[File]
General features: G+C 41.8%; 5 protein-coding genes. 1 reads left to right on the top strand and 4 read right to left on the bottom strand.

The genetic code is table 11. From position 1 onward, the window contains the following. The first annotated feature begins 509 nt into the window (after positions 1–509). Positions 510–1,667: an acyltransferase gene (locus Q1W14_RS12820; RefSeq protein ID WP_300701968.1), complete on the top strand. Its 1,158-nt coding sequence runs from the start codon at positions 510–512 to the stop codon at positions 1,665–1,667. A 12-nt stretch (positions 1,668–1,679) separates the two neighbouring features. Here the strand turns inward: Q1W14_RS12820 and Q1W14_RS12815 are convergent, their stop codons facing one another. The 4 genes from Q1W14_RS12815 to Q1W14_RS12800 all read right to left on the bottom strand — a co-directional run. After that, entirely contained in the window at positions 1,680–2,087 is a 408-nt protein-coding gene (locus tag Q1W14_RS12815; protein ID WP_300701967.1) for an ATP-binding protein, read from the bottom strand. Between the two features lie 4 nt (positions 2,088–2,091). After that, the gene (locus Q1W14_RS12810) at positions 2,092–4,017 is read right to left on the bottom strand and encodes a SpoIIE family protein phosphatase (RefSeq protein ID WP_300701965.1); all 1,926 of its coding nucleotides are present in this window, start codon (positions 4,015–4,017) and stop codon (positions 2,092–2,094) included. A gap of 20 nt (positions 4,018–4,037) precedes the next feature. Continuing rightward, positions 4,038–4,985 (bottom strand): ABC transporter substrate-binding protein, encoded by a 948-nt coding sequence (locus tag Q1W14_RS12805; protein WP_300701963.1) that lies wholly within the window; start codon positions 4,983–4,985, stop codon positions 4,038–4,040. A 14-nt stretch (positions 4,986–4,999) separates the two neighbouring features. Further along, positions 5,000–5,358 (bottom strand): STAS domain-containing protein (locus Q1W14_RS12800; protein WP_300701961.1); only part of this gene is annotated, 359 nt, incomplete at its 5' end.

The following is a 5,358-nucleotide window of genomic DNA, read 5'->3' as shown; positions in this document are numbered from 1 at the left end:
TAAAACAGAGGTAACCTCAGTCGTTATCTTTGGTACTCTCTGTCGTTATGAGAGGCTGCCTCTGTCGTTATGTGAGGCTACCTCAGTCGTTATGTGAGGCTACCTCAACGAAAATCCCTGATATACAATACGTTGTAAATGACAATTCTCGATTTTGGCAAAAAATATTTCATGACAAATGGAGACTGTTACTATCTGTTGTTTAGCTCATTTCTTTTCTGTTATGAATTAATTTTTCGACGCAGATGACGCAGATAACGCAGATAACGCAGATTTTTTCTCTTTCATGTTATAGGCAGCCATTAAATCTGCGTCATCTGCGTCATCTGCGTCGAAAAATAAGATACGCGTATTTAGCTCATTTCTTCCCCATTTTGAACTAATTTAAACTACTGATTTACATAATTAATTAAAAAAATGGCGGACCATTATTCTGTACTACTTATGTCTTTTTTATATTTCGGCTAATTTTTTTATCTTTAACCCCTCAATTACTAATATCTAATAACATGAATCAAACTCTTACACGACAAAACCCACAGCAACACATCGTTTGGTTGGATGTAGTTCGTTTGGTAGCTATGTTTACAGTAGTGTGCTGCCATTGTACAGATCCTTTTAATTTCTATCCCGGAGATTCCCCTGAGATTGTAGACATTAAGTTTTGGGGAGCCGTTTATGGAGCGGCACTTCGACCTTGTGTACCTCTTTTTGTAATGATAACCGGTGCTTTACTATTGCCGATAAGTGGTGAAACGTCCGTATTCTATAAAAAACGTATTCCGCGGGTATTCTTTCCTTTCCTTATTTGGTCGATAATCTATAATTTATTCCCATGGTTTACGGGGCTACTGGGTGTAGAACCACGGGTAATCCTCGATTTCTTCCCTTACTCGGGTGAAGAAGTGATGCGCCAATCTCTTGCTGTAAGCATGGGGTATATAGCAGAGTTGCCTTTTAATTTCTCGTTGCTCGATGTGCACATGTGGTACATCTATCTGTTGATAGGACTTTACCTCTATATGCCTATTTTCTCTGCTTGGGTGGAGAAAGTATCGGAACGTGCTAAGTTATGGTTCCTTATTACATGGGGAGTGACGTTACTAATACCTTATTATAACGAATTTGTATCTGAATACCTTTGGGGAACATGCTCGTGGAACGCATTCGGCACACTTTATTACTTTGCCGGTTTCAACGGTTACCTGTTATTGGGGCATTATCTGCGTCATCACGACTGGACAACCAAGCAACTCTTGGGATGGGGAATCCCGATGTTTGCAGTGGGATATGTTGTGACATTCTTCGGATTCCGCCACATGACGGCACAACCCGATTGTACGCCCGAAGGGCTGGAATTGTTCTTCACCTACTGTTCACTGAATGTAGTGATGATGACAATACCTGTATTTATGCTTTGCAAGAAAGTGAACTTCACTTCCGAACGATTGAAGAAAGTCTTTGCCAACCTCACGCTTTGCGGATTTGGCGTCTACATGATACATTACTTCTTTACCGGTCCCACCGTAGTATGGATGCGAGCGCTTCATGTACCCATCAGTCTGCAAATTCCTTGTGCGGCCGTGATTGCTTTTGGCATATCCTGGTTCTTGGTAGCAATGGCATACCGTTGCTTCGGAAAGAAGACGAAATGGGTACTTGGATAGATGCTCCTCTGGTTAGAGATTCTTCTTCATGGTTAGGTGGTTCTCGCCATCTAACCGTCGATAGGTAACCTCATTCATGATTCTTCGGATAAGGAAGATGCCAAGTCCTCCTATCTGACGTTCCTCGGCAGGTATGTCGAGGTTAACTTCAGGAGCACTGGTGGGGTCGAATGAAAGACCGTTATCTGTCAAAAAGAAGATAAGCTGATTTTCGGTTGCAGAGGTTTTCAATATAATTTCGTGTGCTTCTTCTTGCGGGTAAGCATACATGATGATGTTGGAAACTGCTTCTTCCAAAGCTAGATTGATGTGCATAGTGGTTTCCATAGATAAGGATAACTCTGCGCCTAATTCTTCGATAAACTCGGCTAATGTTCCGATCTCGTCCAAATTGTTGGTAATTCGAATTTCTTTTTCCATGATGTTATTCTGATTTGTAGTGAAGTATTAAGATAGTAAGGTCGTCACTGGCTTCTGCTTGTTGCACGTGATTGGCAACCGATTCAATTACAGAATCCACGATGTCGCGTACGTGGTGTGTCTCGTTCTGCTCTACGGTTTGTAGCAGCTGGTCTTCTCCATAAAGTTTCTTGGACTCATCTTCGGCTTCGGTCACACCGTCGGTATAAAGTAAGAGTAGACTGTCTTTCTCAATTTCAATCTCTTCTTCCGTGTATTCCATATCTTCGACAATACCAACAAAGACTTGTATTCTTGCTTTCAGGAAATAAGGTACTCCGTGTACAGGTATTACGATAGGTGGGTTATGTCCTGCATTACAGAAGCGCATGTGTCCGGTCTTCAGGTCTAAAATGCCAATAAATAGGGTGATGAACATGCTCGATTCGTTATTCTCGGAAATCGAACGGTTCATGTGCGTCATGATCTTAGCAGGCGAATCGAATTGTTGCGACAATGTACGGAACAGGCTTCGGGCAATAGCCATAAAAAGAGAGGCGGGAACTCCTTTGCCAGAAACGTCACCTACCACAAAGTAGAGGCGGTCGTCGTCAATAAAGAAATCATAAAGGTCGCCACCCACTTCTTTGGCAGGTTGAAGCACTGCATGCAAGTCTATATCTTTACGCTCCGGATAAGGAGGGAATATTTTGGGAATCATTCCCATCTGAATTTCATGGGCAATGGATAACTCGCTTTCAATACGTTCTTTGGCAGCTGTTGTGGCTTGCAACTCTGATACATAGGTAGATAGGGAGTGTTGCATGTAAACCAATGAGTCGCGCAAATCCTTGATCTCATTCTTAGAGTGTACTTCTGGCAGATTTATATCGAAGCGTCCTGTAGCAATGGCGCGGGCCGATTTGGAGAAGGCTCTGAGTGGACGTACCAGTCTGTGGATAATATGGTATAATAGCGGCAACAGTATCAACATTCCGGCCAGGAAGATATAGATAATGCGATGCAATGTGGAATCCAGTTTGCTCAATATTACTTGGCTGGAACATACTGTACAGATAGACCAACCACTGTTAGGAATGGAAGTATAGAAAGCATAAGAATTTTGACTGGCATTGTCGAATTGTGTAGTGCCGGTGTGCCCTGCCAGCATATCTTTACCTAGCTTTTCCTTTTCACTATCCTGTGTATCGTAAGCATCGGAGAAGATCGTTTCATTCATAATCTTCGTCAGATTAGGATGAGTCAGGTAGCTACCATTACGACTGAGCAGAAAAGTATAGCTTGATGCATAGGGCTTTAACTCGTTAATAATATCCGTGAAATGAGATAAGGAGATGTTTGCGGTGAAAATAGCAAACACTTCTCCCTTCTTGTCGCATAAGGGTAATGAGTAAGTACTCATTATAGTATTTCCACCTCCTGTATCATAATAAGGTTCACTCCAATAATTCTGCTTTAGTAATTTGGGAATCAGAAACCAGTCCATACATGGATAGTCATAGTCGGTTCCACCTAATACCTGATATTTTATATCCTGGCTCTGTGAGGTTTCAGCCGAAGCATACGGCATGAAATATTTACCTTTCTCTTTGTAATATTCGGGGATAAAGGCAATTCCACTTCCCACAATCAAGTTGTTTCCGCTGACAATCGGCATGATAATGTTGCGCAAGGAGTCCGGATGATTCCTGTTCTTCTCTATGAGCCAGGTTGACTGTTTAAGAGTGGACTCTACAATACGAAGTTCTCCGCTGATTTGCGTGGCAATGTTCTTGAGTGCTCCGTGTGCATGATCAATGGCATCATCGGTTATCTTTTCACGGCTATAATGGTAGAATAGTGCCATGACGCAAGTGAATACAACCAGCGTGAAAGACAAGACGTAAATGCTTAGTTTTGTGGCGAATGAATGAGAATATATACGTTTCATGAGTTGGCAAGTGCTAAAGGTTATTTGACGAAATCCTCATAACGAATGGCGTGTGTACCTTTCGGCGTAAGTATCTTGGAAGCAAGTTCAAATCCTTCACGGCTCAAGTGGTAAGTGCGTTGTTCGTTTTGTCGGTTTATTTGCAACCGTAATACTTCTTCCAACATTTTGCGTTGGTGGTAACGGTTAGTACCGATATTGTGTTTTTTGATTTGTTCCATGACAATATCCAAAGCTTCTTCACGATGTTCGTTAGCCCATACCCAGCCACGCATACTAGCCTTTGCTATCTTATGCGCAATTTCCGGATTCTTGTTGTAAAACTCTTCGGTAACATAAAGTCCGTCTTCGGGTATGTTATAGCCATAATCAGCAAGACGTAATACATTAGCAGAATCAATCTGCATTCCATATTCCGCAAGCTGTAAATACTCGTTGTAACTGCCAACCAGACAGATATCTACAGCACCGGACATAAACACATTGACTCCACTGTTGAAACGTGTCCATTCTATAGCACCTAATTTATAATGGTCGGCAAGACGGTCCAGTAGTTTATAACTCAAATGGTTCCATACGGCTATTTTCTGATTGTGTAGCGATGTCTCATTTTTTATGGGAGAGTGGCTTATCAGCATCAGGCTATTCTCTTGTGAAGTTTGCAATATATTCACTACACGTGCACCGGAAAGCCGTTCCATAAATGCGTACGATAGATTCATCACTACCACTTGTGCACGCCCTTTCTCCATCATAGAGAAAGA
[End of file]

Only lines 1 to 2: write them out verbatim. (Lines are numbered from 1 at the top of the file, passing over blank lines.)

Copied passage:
General features: G+C 41.8%; 5 protein-coding genes. 1 reads left to right on the top strand and 4 read right to left on the bottom strand.

The genetic code is table 11. From position 1 onward, the window contains the following. The first annotated feature begins 509 nt into the window (after positions 1–509). Positions 510–1,667: an acyltransferase gene (locus Q1W14_RS12820; RefSeq protein ID WP_300701968.1), complete on the top strand. Its 1,158-nt coding sequence runs from the start codon at positions 510–512 to the stop codon at positions 1,665–1,667. A 12-nt stretch (positions 1,668–1,679) separates the two neighbouring features. Here the strand turns inward: Q1W14_RS12820 and Q1W14_RS12815 are convergent, their stop codons facing one another. The 4 genes from Q1W14_RS12815 to Q1W14_RS12800 all read right to left on the bottom strand — a co-directional run. After that, entirely contained in the window at positions 1,680–2,087 is a 408-nt protein-coding gene (locus tag Q1W14_RS12815; protein ID WP_300701967.1) for an ATP-binding protein, read from the bottom strand. Between the two features lie 4 nt (positions 2,088–2,091). After that, the gene (locus Q1W14_RS12810) at positions 2,092–4,017 is read right to left on the bottom strand and encodes a SpoIIE family protein phosphatase (RefSeq protein ID WP_300701965.1); all 1,926 of its coding nucleotides are present in this window, start codon (positions 4,015–4,017) and stop codon (positions 2,092–2,094) included. A gap of 20 nt (positions 4,018–4,037) precedes the next feature. Continuing rightward, positions 4,038–4,985 (bottom strand): ABC transporter substrate-binding protein, encoded by a 948-nt coding sequence (locus tag Q1W14_RS12805; protein WP_300701963.1) that lies wholly within the window; start codon positions 4,983–4,985, stop codon positions 4,038–4,040. A 14-nt stretch (positions 4,986–4,999) separates the two neighbouring features. Further along, positions 5,000–5,358 (bottom strand): STAS domain-containing protein (locus Q1W14_RS12800; protein WP_300701961.1); only part of this gene is annotated, 359 nt, incomplete at its 5' end.